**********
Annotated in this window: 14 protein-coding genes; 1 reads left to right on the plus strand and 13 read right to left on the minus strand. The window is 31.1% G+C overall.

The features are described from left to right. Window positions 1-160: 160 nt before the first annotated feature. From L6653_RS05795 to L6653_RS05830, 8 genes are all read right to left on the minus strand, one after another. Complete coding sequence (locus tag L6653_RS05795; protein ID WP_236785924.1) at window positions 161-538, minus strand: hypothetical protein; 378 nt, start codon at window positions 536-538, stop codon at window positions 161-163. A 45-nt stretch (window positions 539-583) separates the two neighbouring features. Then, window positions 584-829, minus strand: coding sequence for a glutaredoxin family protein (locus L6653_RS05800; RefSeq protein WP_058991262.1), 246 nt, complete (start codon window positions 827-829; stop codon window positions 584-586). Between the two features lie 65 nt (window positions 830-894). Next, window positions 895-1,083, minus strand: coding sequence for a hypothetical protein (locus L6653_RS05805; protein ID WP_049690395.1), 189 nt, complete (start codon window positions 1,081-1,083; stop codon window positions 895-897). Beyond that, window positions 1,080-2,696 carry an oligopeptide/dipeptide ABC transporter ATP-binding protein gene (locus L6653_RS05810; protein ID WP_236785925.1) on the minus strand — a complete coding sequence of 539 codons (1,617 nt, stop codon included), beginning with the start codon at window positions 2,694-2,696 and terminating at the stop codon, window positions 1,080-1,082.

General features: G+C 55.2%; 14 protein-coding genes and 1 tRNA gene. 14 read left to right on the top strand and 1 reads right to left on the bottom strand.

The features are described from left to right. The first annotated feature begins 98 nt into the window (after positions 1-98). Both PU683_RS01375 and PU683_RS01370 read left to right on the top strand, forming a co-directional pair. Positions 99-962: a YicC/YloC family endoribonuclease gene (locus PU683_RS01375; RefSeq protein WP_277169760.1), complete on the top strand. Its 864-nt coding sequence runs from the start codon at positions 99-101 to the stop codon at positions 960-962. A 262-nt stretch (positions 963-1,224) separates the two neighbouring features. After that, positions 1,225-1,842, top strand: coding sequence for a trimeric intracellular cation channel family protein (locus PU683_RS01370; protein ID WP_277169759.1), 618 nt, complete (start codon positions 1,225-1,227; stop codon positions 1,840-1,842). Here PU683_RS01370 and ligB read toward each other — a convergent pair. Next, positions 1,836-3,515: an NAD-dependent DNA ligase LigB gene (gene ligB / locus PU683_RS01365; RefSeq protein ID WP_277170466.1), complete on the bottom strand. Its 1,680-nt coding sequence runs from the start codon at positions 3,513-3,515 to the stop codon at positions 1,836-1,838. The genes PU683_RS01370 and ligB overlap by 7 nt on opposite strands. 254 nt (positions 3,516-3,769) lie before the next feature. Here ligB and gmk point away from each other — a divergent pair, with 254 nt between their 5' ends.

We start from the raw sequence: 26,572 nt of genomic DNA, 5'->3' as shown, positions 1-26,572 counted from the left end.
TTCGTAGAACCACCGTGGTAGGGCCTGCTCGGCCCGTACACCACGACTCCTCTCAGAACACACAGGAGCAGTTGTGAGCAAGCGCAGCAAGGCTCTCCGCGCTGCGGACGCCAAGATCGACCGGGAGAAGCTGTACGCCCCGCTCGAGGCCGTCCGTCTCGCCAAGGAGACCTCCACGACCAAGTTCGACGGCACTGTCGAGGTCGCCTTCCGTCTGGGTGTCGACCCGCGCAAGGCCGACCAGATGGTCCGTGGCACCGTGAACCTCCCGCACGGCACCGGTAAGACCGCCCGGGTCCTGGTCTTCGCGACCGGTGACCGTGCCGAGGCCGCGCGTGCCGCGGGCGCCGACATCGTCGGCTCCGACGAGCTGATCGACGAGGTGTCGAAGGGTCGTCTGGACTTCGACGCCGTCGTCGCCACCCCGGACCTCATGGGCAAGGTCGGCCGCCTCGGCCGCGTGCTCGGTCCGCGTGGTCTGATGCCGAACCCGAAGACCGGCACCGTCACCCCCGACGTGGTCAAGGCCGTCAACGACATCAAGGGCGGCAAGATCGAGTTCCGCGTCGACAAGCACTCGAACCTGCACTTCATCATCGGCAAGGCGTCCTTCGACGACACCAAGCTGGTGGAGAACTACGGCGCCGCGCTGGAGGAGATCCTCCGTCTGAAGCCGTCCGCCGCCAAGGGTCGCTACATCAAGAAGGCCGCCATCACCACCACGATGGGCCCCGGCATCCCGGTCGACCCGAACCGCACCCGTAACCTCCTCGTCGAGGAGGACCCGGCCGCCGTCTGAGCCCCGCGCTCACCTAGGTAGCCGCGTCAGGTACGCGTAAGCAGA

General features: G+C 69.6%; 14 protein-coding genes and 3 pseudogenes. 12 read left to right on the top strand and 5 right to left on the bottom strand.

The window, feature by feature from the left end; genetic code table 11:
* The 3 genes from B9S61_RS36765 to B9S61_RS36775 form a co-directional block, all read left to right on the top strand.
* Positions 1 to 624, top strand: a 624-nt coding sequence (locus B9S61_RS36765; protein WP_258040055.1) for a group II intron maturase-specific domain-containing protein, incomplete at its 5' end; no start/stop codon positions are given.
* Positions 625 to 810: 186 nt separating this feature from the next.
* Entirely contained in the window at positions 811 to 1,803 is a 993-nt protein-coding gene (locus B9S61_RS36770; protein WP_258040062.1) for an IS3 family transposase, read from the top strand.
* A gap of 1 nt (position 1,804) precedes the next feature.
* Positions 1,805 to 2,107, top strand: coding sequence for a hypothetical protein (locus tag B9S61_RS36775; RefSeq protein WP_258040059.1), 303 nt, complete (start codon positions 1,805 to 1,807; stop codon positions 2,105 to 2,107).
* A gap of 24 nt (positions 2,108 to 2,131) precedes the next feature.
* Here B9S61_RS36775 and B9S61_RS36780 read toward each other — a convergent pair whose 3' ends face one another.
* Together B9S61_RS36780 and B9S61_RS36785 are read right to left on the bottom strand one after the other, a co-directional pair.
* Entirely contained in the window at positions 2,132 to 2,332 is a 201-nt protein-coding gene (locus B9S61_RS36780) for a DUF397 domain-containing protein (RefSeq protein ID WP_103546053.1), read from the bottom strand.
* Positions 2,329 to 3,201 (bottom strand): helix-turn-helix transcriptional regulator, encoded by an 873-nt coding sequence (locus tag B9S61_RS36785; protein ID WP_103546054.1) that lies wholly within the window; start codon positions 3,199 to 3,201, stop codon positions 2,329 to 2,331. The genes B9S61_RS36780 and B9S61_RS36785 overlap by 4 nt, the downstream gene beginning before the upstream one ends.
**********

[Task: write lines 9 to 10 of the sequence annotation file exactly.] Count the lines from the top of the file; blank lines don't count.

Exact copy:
* The 3 genes from B9S61_RS36765 to B9S61_RS36775 form a co-directional block, all read left to right on the top strand.
* Positions 1 to 624, top strand: a 624-nt coding sequence (locus B9S61_RS36765; protein WP_258040055.1) for a group II intron maturase-specific domain-containing protein, incomplete at its 5' end; no start/stop codon positions are given.